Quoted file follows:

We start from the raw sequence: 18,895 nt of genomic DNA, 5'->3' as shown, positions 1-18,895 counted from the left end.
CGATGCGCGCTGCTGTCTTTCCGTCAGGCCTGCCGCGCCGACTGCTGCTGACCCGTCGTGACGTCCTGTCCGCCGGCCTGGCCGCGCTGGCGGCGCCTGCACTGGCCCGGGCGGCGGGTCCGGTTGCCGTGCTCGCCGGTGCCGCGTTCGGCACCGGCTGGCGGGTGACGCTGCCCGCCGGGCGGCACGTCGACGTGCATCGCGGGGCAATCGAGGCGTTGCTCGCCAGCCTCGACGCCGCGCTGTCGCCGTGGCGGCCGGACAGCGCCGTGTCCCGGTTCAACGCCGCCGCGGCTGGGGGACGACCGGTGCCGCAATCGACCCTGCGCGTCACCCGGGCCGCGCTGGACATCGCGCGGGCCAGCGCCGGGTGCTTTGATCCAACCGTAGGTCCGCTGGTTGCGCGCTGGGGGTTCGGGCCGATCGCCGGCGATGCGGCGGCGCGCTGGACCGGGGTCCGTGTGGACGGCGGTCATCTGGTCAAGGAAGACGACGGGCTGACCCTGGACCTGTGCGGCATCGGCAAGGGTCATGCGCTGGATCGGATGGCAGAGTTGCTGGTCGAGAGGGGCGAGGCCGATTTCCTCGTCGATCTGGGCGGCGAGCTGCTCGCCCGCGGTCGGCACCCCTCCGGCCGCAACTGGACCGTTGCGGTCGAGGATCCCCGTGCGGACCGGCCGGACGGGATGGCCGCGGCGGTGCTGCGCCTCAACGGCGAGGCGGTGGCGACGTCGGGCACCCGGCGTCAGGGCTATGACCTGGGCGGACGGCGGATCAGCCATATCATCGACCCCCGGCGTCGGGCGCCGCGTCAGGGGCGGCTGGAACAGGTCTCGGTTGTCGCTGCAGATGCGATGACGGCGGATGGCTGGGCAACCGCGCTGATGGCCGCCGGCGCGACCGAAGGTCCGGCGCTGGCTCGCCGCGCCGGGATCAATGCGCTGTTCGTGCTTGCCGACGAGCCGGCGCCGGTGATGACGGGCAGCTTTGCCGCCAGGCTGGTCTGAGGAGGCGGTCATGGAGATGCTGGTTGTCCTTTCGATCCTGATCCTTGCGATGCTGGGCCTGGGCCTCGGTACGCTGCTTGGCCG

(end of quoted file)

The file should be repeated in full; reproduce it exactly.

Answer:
We start from the raw sequence: 18,895 nt of genomic DNA, 5'->3' as shown, positions 1-18,895 counted from the left end.
CGATGCGCGCTGCTGTCTTTCCGTCAGGCCTGCCGCGCCGACTGCTGCTGACCCGTCGTGACGTCCTGTCCGCCGGCCTGGCCGCGCTGGCGGCGCCTGCACTGGCCCGGGCGGCGGGTCCGGTTGCCGTGCTCGCCGGTGCCGCGTTCGGCACCGGCTGGCGGGTGACGCTGCCCGCCGGGCGGCACGTCGACGTGCATCGCGGGGCAATCGAGGCGTTGCTCGCCAGCCTCGACGCCGCGCTGTCGCCGTGGCGGCCGGACAGCGCCGTGTCCCGGTTCAACGCCGCCGCGGCTGGGGGACGACCGGTGCCGCAATCGACCCTGCGCGTCACCCGGGCCGCGCTGGACATCGCGCGGGCCAGCGCCGGGTGCTTTGATCCAACCGTAGGTCCGCTGGTTGCGCGCTGGGGGTTCGGGCCGATCGCCGGCGATGCGGCGGCGCGCTGGACCGGGGTCCGTGTGGACGGCGGTCATCTGGTCAAGGAAGACGACGGGCTGACCCTGGACCTGTGCGGCATCGGCAAGGGTCATGCGCTGGATCGGATGGCAGAGTTGCTGGTCGAGAGGGGCGAGGCCGATTTCCTCGTCGATCTGGGCGGCGAGCTGCTCGCCCGCGGTCGGCACCCCTCCGGCCGCAACTGGACCGTTGCGGTCGAGGATCCCCGTGCGGACCGGCCGGACGGGATGGCCGCGGCGGTGCTGCGCCTCAACGGCGAGGCGGTGGCGACGTCGGGCACCCGGCGTCAGGGCTATGACCTGGGCGGACGGCGGATCAGCCATATCATCGACCCCCGGCGTCGGGCGCCGCGTCAGGGGCGGCTGGAACAGGTCTCGGTTGTCGCTGCAGATGCGATGACGGCGGATGGCTGGGCAACCGCGCTGATGGCCGCCGGCGCGACCGAAGGTCCGGCGCTGGCTCGCCGCGCCGGGATCAATGCGCTGTTCGTGCTTGCCGACGAGCCGGCGCCGGTGATGACGGGCAGCTTTGCCGCCAGGCTGGTCTGAGGAGGCGGTCATGGAGATGCTGGTTGTCCTTTCGATCCTGATCCTTGCGATGCTGGGCCTGGGCCTCGGTACGCTGCTTGGCCG